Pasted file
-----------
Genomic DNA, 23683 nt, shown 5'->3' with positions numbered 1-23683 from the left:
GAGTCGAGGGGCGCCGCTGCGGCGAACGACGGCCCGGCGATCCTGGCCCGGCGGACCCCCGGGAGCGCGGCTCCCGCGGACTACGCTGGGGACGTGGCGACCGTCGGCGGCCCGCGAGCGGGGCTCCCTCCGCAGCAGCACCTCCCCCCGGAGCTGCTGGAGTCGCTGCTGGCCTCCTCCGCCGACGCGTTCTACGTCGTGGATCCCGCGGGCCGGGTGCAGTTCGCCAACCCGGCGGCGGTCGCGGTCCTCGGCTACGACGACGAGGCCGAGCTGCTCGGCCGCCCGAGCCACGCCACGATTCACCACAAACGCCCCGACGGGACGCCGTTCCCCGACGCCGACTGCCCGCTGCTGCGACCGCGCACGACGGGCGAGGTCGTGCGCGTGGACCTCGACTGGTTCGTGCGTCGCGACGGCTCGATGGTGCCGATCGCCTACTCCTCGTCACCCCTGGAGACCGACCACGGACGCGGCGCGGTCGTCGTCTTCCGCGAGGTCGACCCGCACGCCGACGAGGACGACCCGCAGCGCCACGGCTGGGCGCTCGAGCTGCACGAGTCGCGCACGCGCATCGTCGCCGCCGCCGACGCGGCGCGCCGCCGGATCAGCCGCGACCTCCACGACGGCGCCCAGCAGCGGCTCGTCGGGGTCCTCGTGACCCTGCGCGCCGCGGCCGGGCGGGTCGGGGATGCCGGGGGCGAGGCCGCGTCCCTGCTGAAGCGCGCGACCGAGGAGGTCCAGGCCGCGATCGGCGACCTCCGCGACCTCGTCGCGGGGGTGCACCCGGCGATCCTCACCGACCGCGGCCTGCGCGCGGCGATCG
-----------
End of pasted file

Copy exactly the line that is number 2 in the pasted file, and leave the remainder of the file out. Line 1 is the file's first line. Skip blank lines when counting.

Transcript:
GAGTCGAGGGGCGCCGCTGCGGCGAACGACGGCCCGGCGATCCTGGCCCGGCGGACCCCCGGGAGCGCGGCTCCCGCGGACTACGCTGGGGACGTGGCGACCGTCGGCGGCCCGCGAGCGGGGCTCCCTCCGCAGCAGCACCTCCCCCCGGAGCTGCTGGAGTCGCTGCTGGCCTCCTCCGCCGACGCGTTCTACGTCGTGGATCCCGCGGGCCGGGTGCAGTTCGCCAACCCGGCGGCGGTCGCGGTCCTCGGCTACGACGACGAGGCCGAGCTGCTCGGCCGCCCGAGCCACGCCACGATTCACCACAAACGCCCCGACGGGACGCCGTTCCCCGACGCCGACTGCCCGCTGCTGCGACCGCGCACGACGGGCGAGGTCGTGCGCGTGGACCTCGACTGGTTCGTGCGTCGCGACGGCTCGATGGTGCCGATCGCCTACTCCTCGTCACCCCTGGAGACCGACCACGGACGCGGCGCGGTCGTCGTCTTCCGCGAGGTCGACCCGCACGCCGACGAGGACGACCCGCAGCGCCACGGCTGGGCGCTCGAGCTGCACGAGTCGCGCACGCGCATCGTCGCCGCCGCCGACGCGGCGCGCCGCCGGATCAGCCGCGACCTCCACGACGGCGCCCAGCAGCGGCTCGTCGGGGTCCTCGTGACCCTGCGCGCCGCGGCCGGGCGGGTCGGGGATGCCGGGGGCGAGGCCGCGTCCCTGCTGAAGCGCGCGACCGAGGAGGTCCAGGCCGCGATCGGCGACCTCCGCGACCTCGTCGCGGGGGTGCACCCGGCGATCCTCACCGACCGCGGCCTGCGCGCGGCGATCG